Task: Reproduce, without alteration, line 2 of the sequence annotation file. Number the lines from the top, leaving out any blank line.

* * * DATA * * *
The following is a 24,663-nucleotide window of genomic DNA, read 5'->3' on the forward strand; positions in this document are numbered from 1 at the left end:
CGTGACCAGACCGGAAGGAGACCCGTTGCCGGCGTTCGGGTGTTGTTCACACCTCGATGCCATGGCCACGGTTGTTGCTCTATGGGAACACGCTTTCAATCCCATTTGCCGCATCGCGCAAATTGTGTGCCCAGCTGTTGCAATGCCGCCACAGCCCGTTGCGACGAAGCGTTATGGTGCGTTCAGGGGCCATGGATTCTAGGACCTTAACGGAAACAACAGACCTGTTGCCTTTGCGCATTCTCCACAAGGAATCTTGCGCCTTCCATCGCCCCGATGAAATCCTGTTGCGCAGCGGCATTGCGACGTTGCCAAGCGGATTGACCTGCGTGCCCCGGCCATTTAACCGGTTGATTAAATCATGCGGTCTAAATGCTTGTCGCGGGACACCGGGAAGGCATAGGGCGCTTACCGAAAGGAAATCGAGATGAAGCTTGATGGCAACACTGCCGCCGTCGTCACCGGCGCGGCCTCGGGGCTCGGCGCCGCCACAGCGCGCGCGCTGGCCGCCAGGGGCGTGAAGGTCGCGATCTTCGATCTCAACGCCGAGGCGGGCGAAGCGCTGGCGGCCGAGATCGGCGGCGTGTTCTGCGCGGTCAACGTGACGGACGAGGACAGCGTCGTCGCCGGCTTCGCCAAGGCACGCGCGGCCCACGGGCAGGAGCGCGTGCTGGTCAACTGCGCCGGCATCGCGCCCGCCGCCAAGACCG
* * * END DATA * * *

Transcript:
CGTGACCAGACCGGAAGGAGACCCGTTGCCGGCGTTCGGGTGTTGTTCACACCTCGATGCCATGGCCACGGTTGTTGCTCTATGGGAACACGCTTTCAATCCCATTTGCCGCATCGCGCAAATTGTGTGCCCAGCTGTTGCAATGCCGCCACAGCCCGTTGCGACGAAGCGTTATGGTGCGTTCAGGGGCCATGGATTCTAGGACCTTAACGGAAACAACAGACCTGTTGCCTTTGCGCATTCTCCACAAGGAATCTTGCGCCTTCCATCGCCCCGATGAAATCCTGTTGCGCAGCGGCATTGCGACGTTGCCAAGCGGATTGACCTGCGTGCCCCGGCCATTTAACCGGTTGATTAAATCATGCGGTCTAAATGCTTGTCGCGGGACACCGGGAAGGCATAGGGCGCTTACCGAAAGGAAATCGAGATGAAGCTTGATGGCAACACTGCCGCCGTCGTCACCGGCGCGGCCTCGGGGCTCGGCGCCGCCACAGCGCGCGCGCTGGCCGCCAGGGGCGTGAAGGTCGCGATCTTCGATCTCAACGCCGAGGCGGGCGAAGCGCTGGCGGCCGAGATCGGCGGCGTGTTCTGCGCGGTCAACGTGACGGACGAGGACAGCGTCGTCGCCGGCTTCGCCAAGGCACGCGCGGCCCACGGGCAGGAGCGCGTGCTGGTCAACTGCGCCGGCATCGCGCCCGCCGCCAAGACCG